1. My Story of How a Pivotal Question Changed my Outlook

Before becoming a physician, I was a professional magician. For me, magic and illusions have been and always will be great forms of entertainment and amusement, especially in a large theatrical setting, bringing excitement and laughter whenever it’s performed. When I finally became a doctor, it seemed like a natural segue to performing magic for children, even in the clinical setting. It transformed a serious, cold and sterile clinical environment into a more hospitable and less threatening one. Let’s face it, being at a doctor’s office or hospital is not most people’s preferred place to visit.  As I progressed in my journey from medical student to full-fledged physician, I experienced something very unexpected, inspiring and life-altering. But to understand where I ended up, I need to take you back to the early stages of my medical training. Here is part of my story.

 

When I was an apprehensive, third-year medical student, I was following a pediatrician in my clinical rotation. We were about to see a patient together when he stopped and said to me, “You’d better not come in with me to see this little girl. She’s seven years old and extremely shy. It’s taken me three years to develop some level of trust with her. She’s finally not afraid of me, and she has finally allowed me to examine her without screaming and crying.”

2. The List

 

Many of us have heard of the now infamous “bucket list”.  This is a list of the top 100 things you would like to do before you die.  I think it’s a great idea.  But there’s a better and unique list that I believe everyone should develop. The list I’m referring to is an idea given to me by a friend of mine, Bob Youden, who developed his own list of rules/lessons he’s learned in his own life. He’s developed this list over his lifetime about simple principles that he has learned to live by.  It’s not rocket science but it’s a great snapshot of principles to live by. 

Everyone should develop a list that is personalized and reflects their own life. This list should be fun, educational. It can be based on common things and principles you already live by or from teachings you’ve acquired from school, books, friends, family, and your faith.  One way to develop this list is to think “What teaching points would I  want to have on my tombstone for the future generations to know about me or my philosophies”.  The points should be brief and maybe only you know the significance of what that title means and another person looking at it would/could ask you.  I’ll share with you a few that are on my list so you get the idea.  The list could include ideas from your spiritual, financial, health, relationship learnings or thoughts. You could include your favorite movie song etc.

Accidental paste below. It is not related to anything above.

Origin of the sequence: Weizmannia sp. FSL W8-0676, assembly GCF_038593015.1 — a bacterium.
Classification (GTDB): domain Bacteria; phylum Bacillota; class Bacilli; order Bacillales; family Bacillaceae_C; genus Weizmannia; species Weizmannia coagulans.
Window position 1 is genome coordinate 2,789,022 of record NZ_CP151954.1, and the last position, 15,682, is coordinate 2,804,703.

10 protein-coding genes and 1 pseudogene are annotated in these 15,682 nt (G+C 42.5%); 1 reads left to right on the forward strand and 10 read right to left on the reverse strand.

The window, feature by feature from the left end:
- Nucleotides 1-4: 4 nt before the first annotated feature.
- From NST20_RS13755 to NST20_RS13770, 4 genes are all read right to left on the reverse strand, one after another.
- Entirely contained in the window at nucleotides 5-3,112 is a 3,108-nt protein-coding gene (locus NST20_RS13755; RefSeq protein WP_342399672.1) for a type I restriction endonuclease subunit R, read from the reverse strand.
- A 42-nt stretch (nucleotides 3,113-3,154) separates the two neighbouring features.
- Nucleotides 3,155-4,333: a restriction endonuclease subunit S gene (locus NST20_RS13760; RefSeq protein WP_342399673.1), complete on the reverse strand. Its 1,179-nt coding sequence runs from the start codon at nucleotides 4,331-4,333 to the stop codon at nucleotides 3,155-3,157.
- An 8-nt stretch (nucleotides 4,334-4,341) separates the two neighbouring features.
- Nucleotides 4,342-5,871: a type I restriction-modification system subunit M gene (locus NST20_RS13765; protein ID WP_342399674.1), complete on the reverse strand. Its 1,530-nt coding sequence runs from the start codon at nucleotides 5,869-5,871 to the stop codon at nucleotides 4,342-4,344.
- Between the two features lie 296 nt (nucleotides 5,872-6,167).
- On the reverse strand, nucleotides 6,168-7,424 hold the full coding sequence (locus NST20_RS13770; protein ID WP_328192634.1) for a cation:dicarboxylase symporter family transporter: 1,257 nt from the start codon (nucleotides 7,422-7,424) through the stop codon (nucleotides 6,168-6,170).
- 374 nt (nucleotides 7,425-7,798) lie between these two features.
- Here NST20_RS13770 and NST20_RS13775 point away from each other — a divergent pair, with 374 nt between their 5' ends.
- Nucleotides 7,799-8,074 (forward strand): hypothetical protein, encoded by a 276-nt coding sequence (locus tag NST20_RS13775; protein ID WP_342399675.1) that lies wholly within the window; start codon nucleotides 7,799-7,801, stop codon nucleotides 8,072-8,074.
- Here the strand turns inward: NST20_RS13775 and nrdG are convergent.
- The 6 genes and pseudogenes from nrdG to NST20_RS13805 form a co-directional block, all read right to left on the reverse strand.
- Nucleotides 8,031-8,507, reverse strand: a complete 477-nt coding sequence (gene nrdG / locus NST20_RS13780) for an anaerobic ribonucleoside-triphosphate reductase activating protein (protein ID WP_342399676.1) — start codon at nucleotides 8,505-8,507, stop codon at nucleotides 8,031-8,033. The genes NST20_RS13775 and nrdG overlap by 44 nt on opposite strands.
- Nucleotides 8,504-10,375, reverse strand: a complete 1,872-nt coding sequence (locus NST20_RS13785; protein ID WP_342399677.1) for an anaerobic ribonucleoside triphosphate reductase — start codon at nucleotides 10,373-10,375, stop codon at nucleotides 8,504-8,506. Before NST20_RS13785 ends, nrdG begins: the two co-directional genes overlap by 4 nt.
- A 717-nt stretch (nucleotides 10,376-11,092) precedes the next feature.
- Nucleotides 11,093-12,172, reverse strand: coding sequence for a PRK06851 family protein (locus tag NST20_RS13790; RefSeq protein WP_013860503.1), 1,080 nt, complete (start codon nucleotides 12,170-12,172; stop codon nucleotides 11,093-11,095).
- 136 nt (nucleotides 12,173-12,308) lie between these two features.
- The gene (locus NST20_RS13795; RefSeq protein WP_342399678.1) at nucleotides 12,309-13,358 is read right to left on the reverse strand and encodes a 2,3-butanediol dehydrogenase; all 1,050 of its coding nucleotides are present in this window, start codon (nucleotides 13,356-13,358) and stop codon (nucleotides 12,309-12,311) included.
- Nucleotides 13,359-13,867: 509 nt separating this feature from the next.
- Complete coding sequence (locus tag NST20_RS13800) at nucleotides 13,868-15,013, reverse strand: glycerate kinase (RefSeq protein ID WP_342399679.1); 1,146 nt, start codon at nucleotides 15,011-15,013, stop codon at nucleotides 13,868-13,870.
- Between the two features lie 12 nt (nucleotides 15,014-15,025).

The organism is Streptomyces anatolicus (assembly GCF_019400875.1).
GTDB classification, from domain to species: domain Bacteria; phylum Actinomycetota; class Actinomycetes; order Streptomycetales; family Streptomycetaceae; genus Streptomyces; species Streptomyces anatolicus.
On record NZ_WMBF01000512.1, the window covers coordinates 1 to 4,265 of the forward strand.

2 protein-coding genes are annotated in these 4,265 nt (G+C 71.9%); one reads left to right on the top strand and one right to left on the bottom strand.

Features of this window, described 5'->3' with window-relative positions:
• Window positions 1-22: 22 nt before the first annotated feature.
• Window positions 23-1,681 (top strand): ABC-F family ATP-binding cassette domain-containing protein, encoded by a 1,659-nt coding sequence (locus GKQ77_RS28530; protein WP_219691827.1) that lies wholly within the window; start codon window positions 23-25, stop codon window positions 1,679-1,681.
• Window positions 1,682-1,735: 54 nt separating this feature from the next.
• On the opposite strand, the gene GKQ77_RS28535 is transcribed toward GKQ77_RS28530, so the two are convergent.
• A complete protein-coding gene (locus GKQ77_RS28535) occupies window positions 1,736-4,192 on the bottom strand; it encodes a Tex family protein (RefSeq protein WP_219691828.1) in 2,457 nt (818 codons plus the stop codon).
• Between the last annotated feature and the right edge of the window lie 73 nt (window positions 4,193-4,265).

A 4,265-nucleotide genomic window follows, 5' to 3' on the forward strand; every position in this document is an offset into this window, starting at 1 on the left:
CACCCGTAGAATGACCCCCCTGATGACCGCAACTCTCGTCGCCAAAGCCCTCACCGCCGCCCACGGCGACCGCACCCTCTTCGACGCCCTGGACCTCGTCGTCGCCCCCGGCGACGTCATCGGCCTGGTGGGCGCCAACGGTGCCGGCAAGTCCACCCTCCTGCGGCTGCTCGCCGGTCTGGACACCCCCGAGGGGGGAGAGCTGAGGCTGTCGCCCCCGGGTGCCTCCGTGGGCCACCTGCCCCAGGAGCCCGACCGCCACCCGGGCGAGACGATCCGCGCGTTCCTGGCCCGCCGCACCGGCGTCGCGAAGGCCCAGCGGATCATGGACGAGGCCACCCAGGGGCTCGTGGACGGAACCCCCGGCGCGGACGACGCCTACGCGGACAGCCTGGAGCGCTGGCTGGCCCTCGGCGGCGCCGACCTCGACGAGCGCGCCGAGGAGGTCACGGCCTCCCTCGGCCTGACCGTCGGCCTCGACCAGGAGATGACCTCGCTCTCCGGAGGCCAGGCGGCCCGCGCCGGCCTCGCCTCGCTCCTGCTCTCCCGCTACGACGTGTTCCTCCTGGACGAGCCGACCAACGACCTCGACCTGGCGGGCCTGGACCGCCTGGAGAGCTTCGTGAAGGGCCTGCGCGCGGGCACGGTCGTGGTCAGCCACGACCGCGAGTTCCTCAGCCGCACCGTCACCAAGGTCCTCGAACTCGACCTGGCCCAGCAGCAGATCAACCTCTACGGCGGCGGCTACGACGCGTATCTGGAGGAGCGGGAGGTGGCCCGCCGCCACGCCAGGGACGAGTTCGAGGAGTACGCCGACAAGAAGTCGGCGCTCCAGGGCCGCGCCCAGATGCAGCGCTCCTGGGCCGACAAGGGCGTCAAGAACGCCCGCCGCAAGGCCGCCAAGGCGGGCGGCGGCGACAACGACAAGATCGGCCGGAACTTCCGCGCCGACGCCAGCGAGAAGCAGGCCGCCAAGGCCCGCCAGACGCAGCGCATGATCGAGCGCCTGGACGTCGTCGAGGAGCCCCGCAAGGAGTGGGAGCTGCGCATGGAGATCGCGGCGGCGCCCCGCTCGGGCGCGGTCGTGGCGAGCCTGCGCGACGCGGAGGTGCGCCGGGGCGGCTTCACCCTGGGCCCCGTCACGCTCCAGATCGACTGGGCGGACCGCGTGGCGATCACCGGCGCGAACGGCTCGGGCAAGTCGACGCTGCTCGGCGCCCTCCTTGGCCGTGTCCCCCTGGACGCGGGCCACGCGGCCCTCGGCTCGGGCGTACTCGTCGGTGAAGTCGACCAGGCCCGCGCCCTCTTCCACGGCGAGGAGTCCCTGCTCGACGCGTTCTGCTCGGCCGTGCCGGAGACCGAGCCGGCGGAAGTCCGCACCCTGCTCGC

1. Always error on the side of more; more food at a party, more compassion, more time to listen, more money when you go out etc.

  2. When traveling on a long journey, where dark pants ketchup and coffee stains don’t show up as easily

  3. Recite what you are grateful for every day, make it a habit

  4. If your bus leaves at 9:00 am, don’t leave your home at 9:00 am

  5. Find the help button and use it

  6. Don’t yell, unless something heavy or sharp is about to fall on someone

  7. Learn to confront with elegance

  8. Don’t live without hope

  9. Learn to be flexible

  10. Always look for the other side of the story because there’s always another side of a story

  11. Don’t embarrass anyone in public or private

  12. Learn from people smarter than you and seek their guidance

  13. Don’t just learn from your mistakes, learn from others

  14. Learn to give freely and to receive freely

  15. ....

 

My mother died of breast cancer at the age of 52. I was 29. My father died of throat cancer at the age of 77. He was a smoker.

 

As I get older I cannot help but think of the milestones in my life and compare them to the experiences of my parents. My mind says “Gee, at this age they just immigrated to England from India and were working to save money with three little boys.” When they came to Canada, I thought to myself, my mom was only 29 and my dad was 40. They came with nothing but hopes of making something. It gives me perspective, as I go along in my life, to compare my chronological events with theirs.

 

I think I was critical of...

3. My Father's Smile

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